Thursday, December 29, 2011

"A whole new world with Aspergers"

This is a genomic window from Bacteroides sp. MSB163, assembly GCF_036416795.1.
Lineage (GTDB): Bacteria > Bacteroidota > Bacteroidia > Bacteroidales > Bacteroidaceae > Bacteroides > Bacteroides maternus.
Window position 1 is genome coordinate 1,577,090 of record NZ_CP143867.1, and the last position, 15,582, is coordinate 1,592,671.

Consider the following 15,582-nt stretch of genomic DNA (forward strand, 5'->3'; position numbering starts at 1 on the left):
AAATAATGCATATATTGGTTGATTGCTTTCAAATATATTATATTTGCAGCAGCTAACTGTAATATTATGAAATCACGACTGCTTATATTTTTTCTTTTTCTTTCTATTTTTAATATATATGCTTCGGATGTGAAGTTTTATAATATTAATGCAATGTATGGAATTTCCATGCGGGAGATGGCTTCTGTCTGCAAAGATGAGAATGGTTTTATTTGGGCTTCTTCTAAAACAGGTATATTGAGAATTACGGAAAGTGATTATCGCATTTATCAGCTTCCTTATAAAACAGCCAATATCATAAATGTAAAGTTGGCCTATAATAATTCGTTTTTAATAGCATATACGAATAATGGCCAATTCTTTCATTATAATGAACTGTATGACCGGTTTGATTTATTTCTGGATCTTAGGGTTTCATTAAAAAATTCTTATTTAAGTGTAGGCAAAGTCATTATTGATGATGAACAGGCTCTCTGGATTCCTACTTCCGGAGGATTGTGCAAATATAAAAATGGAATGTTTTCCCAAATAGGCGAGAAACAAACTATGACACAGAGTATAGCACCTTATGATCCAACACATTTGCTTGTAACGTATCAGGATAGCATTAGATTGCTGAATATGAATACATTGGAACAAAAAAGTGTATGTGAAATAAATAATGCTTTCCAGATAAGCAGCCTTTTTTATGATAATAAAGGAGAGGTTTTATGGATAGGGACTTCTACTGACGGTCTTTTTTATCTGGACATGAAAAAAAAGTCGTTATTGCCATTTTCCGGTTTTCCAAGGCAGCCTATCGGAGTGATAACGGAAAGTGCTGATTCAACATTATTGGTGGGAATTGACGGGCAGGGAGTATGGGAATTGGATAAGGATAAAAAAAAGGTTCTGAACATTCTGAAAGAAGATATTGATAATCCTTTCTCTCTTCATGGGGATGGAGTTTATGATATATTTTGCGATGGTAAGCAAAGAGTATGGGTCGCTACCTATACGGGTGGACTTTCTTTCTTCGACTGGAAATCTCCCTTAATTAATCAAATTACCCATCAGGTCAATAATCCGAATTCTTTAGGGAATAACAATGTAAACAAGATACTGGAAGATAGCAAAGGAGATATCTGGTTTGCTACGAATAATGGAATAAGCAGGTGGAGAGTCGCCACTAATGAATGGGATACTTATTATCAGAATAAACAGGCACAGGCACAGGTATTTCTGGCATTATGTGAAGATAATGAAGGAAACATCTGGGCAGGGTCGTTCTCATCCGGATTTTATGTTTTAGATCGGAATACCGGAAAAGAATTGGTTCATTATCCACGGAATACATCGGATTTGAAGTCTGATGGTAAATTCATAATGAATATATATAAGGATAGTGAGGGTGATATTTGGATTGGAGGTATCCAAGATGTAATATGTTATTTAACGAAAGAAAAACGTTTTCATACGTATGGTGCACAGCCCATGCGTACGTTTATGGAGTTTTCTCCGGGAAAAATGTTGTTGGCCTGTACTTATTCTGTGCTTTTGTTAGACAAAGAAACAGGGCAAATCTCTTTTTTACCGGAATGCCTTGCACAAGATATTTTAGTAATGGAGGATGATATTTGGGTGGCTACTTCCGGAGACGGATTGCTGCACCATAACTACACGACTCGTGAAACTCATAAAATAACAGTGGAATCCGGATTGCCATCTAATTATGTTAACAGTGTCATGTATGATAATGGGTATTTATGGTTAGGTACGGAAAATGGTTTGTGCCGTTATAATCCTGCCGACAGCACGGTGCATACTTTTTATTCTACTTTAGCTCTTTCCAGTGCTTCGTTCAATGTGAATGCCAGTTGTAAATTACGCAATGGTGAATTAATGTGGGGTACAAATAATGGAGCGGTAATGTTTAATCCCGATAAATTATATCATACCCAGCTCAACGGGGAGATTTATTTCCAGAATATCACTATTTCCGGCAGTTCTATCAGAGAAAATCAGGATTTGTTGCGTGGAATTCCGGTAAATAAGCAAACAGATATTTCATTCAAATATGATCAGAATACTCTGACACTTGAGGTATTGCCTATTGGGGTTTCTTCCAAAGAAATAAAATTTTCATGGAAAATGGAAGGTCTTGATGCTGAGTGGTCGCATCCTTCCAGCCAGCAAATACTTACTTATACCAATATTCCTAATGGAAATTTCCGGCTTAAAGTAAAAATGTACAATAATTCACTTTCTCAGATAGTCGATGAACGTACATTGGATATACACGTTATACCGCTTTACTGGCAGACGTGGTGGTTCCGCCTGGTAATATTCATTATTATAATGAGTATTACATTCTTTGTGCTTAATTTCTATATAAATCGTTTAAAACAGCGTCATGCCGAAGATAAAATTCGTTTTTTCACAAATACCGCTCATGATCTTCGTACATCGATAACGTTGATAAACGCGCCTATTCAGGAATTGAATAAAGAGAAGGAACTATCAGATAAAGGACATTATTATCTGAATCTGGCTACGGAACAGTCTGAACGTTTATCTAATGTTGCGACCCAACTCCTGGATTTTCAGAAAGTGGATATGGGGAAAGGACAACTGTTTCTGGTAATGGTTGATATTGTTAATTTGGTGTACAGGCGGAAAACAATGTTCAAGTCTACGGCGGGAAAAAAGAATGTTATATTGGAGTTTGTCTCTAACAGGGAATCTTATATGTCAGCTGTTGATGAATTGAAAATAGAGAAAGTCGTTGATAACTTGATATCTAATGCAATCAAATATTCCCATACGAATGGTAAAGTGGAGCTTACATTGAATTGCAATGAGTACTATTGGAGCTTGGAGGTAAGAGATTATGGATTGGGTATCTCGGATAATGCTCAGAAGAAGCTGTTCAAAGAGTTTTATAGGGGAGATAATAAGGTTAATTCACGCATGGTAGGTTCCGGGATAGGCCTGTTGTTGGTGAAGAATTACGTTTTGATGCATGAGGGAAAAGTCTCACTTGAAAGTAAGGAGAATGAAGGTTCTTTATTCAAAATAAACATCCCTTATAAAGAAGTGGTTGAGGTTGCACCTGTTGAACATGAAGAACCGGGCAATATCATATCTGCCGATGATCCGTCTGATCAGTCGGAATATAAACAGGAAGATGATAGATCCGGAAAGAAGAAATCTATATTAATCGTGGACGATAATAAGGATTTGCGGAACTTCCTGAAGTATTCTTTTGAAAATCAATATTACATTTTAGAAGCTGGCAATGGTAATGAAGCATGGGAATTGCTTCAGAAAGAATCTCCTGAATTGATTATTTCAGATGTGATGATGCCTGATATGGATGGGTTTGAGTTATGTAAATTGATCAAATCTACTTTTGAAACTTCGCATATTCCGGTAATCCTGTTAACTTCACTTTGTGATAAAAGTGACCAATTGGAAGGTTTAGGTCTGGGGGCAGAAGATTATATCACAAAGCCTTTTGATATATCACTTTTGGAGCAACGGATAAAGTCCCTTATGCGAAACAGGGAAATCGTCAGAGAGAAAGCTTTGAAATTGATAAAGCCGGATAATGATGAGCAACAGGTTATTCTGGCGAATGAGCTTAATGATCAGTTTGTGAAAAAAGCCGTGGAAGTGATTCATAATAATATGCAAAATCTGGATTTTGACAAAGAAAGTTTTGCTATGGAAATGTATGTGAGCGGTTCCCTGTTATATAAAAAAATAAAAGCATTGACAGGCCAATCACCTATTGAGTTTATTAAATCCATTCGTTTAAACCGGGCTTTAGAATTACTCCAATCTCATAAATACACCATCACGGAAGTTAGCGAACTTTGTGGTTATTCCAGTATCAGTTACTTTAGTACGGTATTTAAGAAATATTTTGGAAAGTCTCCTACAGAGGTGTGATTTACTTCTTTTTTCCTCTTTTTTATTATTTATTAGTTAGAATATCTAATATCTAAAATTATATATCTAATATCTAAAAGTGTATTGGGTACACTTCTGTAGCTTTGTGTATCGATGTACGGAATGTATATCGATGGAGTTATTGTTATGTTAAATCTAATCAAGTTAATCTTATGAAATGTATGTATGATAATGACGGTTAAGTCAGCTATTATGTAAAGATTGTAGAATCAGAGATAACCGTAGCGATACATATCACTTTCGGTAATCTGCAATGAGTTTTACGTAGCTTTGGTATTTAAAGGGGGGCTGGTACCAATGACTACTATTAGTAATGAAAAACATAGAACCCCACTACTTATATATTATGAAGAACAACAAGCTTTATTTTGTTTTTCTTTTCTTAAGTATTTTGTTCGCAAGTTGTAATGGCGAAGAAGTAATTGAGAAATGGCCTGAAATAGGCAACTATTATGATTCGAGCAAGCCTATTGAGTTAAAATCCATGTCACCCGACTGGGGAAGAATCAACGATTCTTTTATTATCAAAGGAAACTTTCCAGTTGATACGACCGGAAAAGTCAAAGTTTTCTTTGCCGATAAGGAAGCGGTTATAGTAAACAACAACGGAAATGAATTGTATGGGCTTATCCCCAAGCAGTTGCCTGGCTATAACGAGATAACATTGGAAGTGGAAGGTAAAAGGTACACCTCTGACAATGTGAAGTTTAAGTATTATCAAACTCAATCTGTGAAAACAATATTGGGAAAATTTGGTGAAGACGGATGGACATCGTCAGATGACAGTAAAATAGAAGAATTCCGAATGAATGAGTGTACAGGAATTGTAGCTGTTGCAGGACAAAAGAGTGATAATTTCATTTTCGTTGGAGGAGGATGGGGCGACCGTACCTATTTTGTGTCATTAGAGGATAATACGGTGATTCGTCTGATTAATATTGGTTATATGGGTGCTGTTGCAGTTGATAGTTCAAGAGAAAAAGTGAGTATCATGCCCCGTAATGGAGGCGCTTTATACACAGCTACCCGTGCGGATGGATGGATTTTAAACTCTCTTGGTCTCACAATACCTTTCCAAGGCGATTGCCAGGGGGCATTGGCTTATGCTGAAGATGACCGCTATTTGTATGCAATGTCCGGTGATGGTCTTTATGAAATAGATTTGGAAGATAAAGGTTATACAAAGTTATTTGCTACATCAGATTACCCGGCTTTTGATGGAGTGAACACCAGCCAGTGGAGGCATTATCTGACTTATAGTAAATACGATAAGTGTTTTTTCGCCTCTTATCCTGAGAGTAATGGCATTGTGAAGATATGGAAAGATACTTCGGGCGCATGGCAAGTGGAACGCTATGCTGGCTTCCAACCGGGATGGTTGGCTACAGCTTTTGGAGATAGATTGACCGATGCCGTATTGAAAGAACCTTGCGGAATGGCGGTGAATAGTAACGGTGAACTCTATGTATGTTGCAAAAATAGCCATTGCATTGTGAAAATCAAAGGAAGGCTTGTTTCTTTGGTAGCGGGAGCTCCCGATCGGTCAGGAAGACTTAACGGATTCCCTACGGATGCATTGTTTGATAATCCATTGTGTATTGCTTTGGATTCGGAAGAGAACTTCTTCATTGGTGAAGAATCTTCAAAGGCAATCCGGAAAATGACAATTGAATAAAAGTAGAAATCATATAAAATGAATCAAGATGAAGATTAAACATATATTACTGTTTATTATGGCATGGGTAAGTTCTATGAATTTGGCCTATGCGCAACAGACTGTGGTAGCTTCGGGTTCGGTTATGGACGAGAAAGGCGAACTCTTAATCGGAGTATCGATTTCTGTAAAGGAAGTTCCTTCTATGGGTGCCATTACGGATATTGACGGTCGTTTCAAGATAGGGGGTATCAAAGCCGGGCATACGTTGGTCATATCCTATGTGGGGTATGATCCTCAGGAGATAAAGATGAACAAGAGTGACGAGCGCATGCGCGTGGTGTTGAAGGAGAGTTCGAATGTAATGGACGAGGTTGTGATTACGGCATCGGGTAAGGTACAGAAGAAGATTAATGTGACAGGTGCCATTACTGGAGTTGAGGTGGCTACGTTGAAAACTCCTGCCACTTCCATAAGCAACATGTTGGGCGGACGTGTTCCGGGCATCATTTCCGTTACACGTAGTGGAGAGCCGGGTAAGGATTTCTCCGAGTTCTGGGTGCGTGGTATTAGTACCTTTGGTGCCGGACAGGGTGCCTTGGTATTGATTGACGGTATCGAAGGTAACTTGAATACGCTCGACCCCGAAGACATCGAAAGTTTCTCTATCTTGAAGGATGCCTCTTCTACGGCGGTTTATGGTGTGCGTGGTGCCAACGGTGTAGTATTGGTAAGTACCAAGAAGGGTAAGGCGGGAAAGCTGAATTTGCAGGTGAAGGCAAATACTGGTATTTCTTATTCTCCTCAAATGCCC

The title of this post came from my aspie tonite. Boy is he spot on. Since his diagnosis in October our life has changed drastically, actually for better not worse. At the time of his diagnosis, aspie was out of control. Horrible temper tantrums and meltdowns occurring a few times daily left us all exhausted, mentally and physically. After 4 days in kindergarten, aspie shut down. No eating, vomitting, constant crying and begging to stay home. We were at a loss. Then we met with the psychologist. Aspie was diagnosed with AS, ADHD, OCD, ODD and SID. We were shocked, grief stricken and scared. First I thought, what did we/he do to deserve this? Now what? How can I help him? What next? My mind was bombarded with questions, my heart bombared with emotions. However, now, just a few months later, there is light at the end of our tunnel. I came to realize Aspie was meant to be our son, and we his parents, his advocates. After much research online and speaking with his doctor, we removed Gluten from his diet. What a change! We went from 2-3 meltdowns/tantrums a day, to 1 or 2 a week! The intensity has even decreased. If he cheats and eats something with Gluten however, we pay for it shortly after. His whole demeanor changes. Thanx to his TSS and her great ideas, I have created and implemented behavioral and activity charts, that aspie loves and makes sure I remember to update. He is still being home schooled. He eventually told us school was "too loud, and too stinky." We hope to integrate him back into school next year. He needs occupational therapy that the school will provide when he is enrolled. We also think he will benefit from being with other kids on a daily basis. My fear is another shut down, him being bullied, or him being bored and acting out. I guess we will cross that bridge when we get there. For now I am happy with the progress he has made so far, look forward to the future progress and will deal with set backs when they come. Until then, we take it day by day, mood by mood,and we're enjoying our "whole new world with Aspergers" and the wonderful little man we call "LJ."